Faced With ….

“Faced with demoralization, gratitude has the power to energize. Faced with brokenness, gratitude has the power to heal. Faced with despair, gratitude has the power to bring hope.” -ROBERT EMMONS

Demoralization: The pharmacy workers where I get my prescriptions are exasperated by the rudeness of the public. The pharmacist cannot figure out if it is this prolonged pandemic or the way society has given up on being polite? Some of the techs have even quit. Some of the workers that are most experienced have had to leave to provide child care for their children. The new employees are green and new. They need time to find their way through the insurance mazes and medicare technicalities.

So we took them three balloons and a dozen donuts. On the balloon shaped like a gold star I wrote “Be kind.” Really, kindness does not cost us anything. Hopefully our gratitude towards them with energize them in their work.

Brokenness: Well I have a friend whose daughter is terribly ill. For several weeks they did tests and scans and more tests. Finally the surgeon said okay. He is very experienced and did the “Whipple” procedure. She had a tumor wrapped around several organs. The first few hours of the surgery went well and were done robotically. Then he found the tumor had almost completely blocked an artery and some veins around her liver. When they called in the vascular surgeon he had to open her belly. When it was all over, she had endured something like 14 hours of surgery. She remains in ICU. They had to remove part of her stomach, part of her intestines and part of her pancreas. There is great concern over the length of time her organs were exposed. She and her husband always like to watch Monty Python and have memorized many of the lines. When her mother finally got to speak to her on the phone the patient quoted the movie where they were loading bodies during the plague. One man being carried out lifted his head and said, “I’m not dead yet!” Both mother and daughter had a good laugh. This family has been broken and ground into a dust that now completely depends upon the Lord and His servant the surgeon. Surgeon said this was the worst tumor he had ever dealt with. Praise God, there is NO sign of cancer. The two teenage daughters are struggling with not seeing mom at all. Only husband can go in her room due to pandemic. She continues to get units of blood. This photo was taken the first time PT had her stand up. Still struggling with lots of pain. Father, help their gratitude heal their weary hearts, I pray. Heal her and strengthen her I pray.

Despair: In this prolonged isolation and rapidly spreading pandemic we each need more gratitude to help us combat despair. To me, it seems this despair is being poured over the earth like hot tar. Robert Emmons says gratitude has the power to being hope. Are you familiar with the lyrics to “Great is Thy Faithfulness”?

His faithfulness will see us each through this weird year of 2020 and beyond. Gratitude can heal and restore us, energize us and give us hope. Find three things each day to give thanks for. Be kind. Give thanks.

Bob’s Sense of Humor

Robert 1975 Smoky Mountain National Park

I have often called this man my knight in shining armor. Journaling March 31 of this year I wrote.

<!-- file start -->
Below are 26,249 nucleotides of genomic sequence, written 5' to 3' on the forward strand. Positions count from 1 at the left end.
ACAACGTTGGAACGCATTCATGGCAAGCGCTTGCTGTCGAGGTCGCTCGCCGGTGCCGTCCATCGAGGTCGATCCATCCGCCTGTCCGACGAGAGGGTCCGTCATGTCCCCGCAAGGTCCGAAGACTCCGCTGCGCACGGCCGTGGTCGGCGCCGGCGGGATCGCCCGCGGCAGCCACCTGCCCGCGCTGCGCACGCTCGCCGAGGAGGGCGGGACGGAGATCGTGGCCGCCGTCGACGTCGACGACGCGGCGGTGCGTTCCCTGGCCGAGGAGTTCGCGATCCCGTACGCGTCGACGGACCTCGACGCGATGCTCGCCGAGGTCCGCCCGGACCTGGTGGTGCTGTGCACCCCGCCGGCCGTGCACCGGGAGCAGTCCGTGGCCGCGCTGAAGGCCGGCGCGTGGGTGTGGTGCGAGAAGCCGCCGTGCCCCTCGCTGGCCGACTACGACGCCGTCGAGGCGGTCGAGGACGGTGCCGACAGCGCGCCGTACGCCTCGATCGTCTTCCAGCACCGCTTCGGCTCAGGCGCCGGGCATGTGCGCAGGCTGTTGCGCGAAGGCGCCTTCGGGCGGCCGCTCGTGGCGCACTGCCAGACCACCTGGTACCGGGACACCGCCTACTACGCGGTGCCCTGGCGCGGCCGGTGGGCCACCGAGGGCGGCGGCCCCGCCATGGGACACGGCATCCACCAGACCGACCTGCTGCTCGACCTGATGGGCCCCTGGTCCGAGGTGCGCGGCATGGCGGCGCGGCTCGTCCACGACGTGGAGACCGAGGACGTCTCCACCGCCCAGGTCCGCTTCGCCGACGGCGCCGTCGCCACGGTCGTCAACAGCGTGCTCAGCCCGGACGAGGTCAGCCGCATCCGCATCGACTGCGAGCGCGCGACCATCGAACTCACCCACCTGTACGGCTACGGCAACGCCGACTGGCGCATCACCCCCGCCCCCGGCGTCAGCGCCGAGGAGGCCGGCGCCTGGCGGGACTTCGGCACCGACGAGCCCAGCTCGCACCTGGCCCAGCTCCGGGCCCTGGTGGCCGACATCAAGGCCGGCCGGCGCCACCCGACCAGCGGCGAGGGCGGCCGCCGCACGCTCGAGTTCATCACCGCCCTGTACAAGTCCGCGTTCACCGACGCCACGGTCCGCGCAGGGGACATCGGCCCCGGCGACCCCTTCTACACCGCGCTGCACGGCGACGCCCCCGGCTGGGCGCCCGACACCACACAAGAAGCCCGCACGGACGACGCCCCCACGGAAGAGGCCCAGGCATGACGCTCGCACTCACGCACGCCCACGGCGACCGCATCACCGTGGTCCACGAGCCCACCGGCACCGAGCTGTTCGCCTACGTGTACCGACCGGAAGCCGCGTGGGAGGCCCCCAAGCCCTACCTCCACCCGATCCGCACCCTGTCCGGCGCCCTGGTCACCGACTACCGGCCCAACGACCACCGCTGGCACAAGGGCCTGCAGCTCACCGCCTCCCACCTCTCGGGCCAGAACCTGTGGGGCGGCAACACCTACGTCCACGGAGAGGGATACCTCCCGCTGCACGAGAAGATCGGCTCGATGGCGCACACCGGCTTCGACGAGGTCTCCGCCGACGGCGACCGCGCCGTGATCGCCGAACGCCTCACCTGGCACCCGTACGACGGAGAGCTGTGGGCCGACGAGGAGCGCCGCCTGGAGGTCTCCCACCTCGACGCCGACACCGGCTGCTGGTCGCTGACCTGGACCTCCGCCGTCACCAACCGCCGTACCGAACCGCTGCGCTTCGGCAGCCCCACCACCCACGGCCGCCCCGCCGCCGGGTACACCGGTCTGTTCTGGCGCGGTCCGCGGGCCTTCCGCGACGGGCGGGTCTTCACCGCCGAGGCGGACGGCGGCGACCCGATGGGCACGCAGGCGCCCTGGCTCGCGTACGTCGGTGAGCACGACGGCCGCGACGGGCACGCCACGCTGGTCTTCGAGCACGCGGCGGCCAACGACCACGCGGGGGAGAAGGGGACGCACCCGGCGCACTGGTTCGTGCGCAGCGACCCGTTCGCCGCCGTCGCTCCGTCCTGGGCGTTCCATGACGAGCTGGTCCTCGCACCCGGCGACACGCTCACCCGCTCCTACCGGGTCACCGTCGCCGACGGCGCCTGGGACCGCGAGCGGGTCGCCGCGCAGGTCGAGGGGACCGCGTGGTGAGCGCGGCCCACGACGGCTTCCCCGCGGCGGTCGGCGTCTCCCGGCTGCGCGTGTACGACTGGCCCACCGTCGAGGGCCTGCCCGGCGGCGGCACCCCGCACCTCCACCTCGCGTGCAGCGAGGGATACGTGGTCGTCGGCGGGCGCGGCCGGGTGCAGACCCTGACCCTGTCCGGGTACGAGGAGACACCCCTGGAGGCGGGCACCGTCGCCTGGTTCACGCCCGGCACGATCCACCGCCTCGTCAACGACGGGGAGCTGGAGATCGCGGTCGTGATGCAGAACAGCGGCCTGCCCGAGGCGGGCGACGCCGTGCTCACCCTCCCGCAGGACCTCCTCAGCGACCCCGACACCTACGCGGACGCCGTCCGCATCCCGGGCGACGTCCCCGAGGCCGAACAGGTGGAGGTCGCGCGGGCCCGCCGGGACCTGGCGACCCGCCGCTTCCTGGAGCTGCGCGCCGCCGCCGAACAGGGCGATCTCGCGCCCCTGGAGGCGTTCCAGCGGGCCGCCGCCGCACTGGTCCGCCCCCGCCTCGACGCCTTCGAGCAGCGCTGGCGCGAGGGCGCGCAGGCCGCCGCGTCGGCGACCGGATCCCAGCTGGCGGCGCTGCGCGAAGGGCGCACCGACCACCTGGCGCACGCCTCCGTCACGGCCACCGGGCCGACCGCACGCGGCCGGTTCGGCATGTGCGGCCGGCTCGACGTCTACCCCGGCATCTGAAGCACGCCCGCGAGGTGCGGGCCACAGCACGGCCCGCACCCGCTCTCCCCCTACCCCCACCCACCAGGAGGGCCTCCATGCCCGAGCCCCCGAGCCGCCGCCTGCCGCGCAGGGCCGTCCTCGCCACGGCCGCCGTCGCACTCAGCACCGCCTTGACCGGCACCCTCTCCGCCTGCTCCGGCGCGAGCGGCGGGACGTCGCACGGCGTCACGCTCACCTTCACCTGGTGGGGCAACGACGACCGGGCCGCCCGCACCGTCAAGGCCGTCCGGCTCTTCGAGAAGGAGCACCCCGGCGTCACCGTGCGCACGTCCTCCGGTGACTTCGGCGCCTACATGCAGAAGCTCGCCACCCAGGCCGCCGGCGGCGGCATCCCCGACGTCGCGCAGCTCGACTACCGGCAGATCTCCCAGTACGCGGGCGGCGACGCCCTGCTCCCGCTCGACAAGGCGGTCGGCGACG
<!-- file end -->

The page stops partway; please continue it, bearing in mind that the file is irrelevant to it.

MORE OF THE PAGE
“I had an emotional break through of sorts. This morning I noticed my scene out the bedroom window that I have looked at for years. Clearly I saw split rails that were missing or had fallen from the neighbors fence. I thought “fences are broken down.” And in this weird thing we are living through fences are down! During my meditation time I saw the photo of me the day of my dad’s funeral when I was eleven years old. Remembered the grief and fear of being left alone (especially with my mother and sister because I am so much like my dad). As the meditation continued I realized that Bob is the one who for most all of my life has kept me from the alone-ness of that grief and fear. And THAT is why I have been feeling I cannot bear the possibility of ever losing him. Jesus touch me in that place, I pray.

“Later John Eldredge confirmed all that pointing out that places in us from childhood may be calling out during this stay at home season. We need to have mercy and grace for ourselves and others.”

So he is my knight, but also my husband of soon-to-be fifty years. Yep, 50! Here is a cartoon he handed me recently. Did I mention he is the oldest of five and a terrible tease? Click the link below to see what I mean!

https://www.newyorker.com/cartoon/a23696

The Covid-19

Bob passed a page from the New Yorker to me that had some funny definitions on it such as Covid-19: Formerly Covid-15; the amount of weight gained by an average adult during quarantine. Sometimes related to a pan-demic.

Pan-demic: A potentially dangerous increase in the baking of bread in a quarantined home.

Maskhole: An individual who wears a mask in a way that makes it completely ineffective – e.g., below the nose, under the chin, on the back of the head. See the link below for more humor and the complete lexicon!

https://www.newyorker.com/magazine/2020/07/20/lexicon-for-a-pandemic

Keep your humor! It’s the only way to fly!!

Just Breathe

Who would have thought last St. Patrick’s day that we would still be fighting pandemic on the 13th of July? Perhaps until someone you know catches the virus people do not take this seriously. Granted many catch it and recover. However, some go home from the ICU in wheelchairs and some in beds, having to learn how to walk again. Our daughter was tested and got a positive result for Covid 19 last week. Stunning. So now we wait.

“To wait, biblically speaking, is not to assume the worst, worry, fret, make demands, or take control. Nor is waiting inactivity. Waiting is a sustained effort to stay focused on God through prayer and belief. To wait is to ‘rest in the LORD, and wait patiently for Him’ (Psalm 37:7).” Max Lucado

I wait. I pray. I try to remember to breathe. And I post, asking you to pray for her immediate family (2 adults, 2 teens) and ours (2 seniors with underlying health issues).

Max Lucado wrote ” Waiting is a sustained effort to stay focused on God through prayer and belief.” I have found it increasingly difficult to stay focused on God through these four months. The monotony of repetitive actions gets to me: (Didn’t I just change this toilet paper roll? Didn’t I just fill these same prescription boxes?) Changing the wall calendar page has gotten startling! How did we get from March to mid-July?